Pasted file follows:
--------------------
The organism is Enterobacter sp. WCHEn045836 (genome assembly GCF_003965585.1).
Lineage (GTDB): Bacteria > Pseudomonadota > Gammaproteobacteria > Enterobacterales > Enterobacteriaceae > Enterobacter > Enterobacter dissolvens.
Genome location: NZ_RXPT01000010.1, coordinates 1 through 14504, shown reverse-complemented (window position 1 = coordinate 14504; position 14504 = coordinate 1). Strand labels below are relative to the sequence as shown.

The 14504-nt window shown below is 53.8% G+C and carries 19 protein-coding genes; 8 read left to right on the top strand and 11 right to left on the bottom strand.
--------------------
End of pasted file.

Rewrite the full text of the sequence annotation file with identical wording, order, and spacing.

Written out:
The organism is Enterobacter sp. WCHEn045836 (genome assembly GCF_003965585.1).
Lineage (GTDB): Bacteria > Pseudomonadota > Gammaproteobacteria > Enterobacterales > Enterobacteriaceae > Enterobacter > Enterobacter dissolvens.
Genome location: NZ_RXPT01000010.1, coordinates 1 through 14504, shown reverse-complemented (window position 1 = coordinate 14504; position 14504 = coordinate 1). Strand labels below are relative to the sequence as shown.

The 14504-nt window shown below is 53.8% G+C and carries 19 protein-coding genes; 8 read left to right on the top strand and 11 right to left on the bottom strand.